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Healthy Relationships


Different people define relationships differently. But in order for a relationship to be healthy, we need the same things that we need to make a pretty cake…taste delicious. Of course, what we need is the right ingredients!

Let’s start by adding “Healthy Communication”

​Safe honest and open communication is a key ingredient that will strengthen your relationship. Communication and openness are not just about solving problems but essential for getting to know how your partner thrives and how they feel.

By communicating with your partner you will get to know, what their needs are and what they want out of life, you will understand what their fears are and any struggles they are facing.

Communication doesn’t stop at just being verbal, a touch can speak volumes and convey how you feel, your body language and smile also counts.

​When building a relationship, make sure you both understand each other’s needs and expectations, because being on the same page is very important. Which means you have to talk to each other!

“A little time apart allows partners to look at each other with fresh eyes. After you’ve had a little “me time” you will both look forward to the “we time”.

The Details

Some of our tips may help you and your partner create and maintain a healthy happy relationship:

​Talk – In healthy relationships, if something is bothering you, don’t bottle it up! Talk about what ever is on your mind.

Be Supportive – Be reassuring and encourage each other. Let your partner know when you need them to support you. Healthy relationships are about building each other up, not dragging each other down.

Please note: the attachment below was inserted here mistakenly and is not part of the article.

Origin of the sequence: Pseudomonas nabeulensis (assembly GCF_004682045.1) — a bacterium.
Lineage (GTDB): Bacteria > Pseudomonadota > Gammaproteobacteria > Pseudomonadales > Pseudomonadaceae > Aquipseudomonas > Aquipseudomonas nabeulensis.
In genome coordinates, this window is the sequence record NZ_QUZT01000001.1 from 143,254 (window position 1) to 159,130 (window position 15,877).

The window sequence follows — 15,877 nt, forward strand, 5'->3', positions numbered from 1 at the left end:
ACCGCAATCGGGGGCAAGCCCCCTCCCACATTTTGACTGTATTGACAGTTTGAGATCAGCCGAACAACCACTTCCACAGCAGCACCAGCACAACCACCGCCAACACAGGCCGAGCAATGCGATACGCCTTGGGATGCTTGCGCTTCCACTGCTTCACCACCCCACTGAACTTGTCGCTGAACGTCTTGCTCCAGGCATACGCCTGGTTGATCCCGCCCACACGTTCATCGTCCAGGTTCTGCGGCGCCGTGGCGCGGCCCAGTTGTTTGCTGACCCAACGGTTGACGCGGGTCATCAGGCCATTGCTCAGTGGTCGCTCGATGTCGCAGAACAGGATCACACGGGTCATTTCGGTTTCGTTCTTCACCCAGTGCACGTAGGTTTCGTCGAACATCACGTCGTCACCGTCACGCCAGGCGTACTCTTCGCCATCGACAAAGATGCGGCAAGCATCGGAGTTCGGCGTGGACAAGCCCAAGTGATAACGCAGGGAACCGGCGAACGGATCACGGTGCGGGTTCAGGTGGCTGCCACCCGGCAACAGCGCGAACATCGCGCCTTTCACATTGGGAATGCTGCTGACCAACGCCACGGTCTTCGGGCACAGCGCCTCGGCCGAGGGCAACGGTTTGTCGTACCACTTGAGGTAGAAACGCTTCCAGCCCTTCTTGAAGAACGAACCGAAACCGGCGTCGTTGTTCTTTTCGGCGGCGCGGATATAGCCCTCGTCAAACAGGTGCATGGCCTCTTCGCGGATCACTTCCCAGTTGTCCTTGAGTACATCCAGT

Compromise – We can’t always agree with everything. We all disagree with things from time to time and it’s natural in healthy relationships, but it’s important that you find a way to compromise when you do disagree on something. Talk about it , listen to each other, and try to figure out what it is, that will make both of you happy.

Respect each other – Your partner’s feelings matter, they have value, and so do yours! Let your partner know you are making a conscious effort to keep their ideas and feelings in mind. Mutual respect is vital in maintaining a healthy relationship.

Anger… Just isn’t worth it – Being angry in a relationship is a complete waste of time and energy because all it will do is make you self-absorbed and won’t allow you to see the good in anything or anyone. If you are annoyed with your partner or anyone else give yourself some time-out, allowing you some time to calm down. And once you have cooled-off, discuss what’s happening with your partner.

Have your own “Couples Bespoke Tradition” – Creating a little tradition with your partner can really help hold up a couple because these traditions become “your thing.” It may be a romantic dinner by candle light, a casual night out or watching a film on a certain day every week, these are the things that will give you both something to look forward to and also bring you closer together.

Just let it go… Don’t hold onto something your partner said or did last week or six months ago and bring it up each time you disagree on something. Do both of you a the biggest favour, and let it go!

Respect each other’s privacy – When you’re in a relationship it doesn’t mean you have to share everything and be together all of the time. Healthy relationships require personal space.


A healthy relationship means that both you and your partner are:

  • Communicative. You talk openly about problems and listen to one another. You respect each other’s opinions.
  • Respectful. You value each other’s opinions, feelings, and needs, and give each other the freedom to be yourself and be loved for who you are.